New physician in prostate care focused on the best patient outcomes

Care Matters Here

Dr. Melissa Huynh has always had an interest in surgery, but her interest in urology started as a second-year medical student working in a basic science lab. Upon the recommendation of a mentor, Dr. Huynh took his suggestion to heart and considered a career path in urology. “The scientist overseeing my research project collaborated and worked very closely with the Division of Urology. He graciously set up an elective for me and through that experience, I learned that urology has a great mix of medical and surgical management, and the opportunity to address both quality of life issues and life-threatening conditions.”

Dr. Melissa Huynh
Dr. Melissa Huynh, Urologist, brings her passion for patients to St. Joseph’s Prostate Diagnostic Assessment Program.

Because of her interest in the biology of cancer, complex surgical cases, and working toward the best possible outcome for patients, Dr. Huynh sub-specialized in urologic oncology and recently started at the St. Joseph's Prostate Diagnostic Assessment Program (PDAP) and at London Health Sciences Centre in urologic oncology. 

“I am one of a number of urologists involved in PDAP, where we work with the patient and a nurse navigator to streamline the investigation of a possible diagnosis of prostate cancer," says Dr. Huynh. “Once a patient is diagnosed, we arrange for further testing and facilitate the appropriate referrals for treatment, whether it be surgery, radiation, or medical therapy. We work closely with our medical oncology and radiation oncology colleagues at the London Regional Cancer Centre to provide quick and efficient care for the patient.”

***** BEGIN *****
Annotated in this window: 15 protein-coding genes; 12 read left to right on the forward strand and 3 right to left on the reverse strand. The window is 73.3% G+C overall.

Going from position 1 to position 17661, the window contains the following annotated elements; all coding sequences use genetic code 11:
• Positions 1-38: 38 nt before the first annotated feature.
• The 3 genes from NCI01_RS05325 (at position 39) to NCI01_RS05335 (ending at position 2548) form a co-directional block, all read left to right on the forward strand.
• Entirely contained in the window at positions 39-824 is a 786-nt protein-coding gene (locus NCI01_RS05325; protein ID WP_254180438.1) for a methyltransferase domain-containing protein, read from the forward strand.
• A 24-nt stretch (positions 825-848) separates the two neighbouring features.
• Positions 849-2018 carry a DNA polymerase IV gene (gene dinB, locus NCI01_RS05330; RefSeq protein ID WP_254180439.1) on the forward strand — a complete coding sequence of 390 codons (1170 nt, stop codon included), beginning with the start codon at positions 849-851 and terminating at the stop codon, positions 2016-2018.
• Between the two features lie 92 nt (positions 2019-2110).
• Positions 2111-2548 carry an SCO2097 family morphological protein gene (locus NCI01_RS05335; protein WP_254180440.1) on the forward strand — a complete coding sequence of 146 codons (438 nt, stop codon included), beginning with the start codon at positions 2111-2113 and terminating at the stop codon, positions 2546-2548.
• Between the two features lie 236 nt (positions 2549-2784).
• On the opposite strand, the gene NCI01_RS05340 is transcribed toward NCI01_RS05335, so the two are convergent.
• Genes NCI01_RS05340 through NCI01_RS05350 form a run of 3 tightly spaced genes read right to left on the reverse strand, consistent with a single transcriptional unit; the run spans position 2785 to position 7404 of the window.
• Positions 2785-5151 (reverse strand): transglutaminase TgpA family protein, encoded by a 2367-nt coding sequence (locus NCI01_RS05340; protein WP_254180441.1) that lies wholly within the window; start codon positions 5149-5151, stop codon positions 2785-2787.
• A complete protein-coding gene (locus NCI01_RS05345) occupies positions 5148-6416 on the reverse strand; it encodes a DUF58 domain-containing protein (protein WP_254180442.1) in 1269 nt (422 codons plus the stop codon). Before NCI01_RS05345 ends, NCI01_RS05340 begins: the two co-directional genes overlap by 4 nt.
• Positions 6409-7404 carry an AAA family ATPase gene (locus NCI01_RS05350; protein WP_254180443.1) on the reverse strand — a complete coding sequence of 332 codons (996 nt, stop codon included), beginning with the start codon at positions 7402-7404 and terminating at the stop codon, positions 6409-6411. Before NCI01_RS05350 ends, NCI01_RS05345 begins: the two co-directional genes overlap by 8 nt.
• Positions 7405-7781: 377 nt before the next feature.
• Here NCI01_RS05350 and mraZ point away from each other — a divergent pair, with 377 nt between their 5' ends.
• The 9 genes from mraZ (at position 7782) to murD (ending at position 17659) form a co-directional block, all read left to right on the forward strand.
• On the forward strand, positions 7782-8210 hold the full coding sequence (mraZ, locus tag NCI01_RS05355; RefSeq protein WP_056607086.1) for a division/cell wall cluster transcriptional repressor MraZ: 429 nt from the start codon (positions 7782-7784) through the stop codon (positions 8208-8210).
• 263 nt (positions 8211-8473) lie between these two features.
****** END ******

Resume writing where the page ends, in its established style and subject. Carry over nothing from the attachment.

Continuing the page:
Dr. Huynh feels quite privileged to be a part of the patient’s journey. “Having cared for family members with cancer myself, I know that receiving a diagnosis of cancer can be very difficult on patients and their families. My goal is to help them understand their illness as much as possible and to provide comprehensive care regardless of the stage of the disease.”

She also feels very fortunate to work with colleagues in medical and radiation oncology. “The treatment of prostate cancer is always evolving,” says Dr. Huynh. "We are constantly learning more information, and we all work together as a team for the patient.”

November is the month dedicated to men’s health issues and according to the Canadian Cancer Society, prostate cancer is the most common cancer diagnosed in Canadian men, with 1 in 9 men receiving a diagnosis in their lifetime. Regarding prostate screening, Dr. Huynh encourages open conversations. “There are shared decision-making and discussions between a patient and doctor based on a patient’s age, values, and preferences. I would encourage men who are concerned about prostate cancer to speak to their doctors about their prostate health and the potential benefits of screening.”

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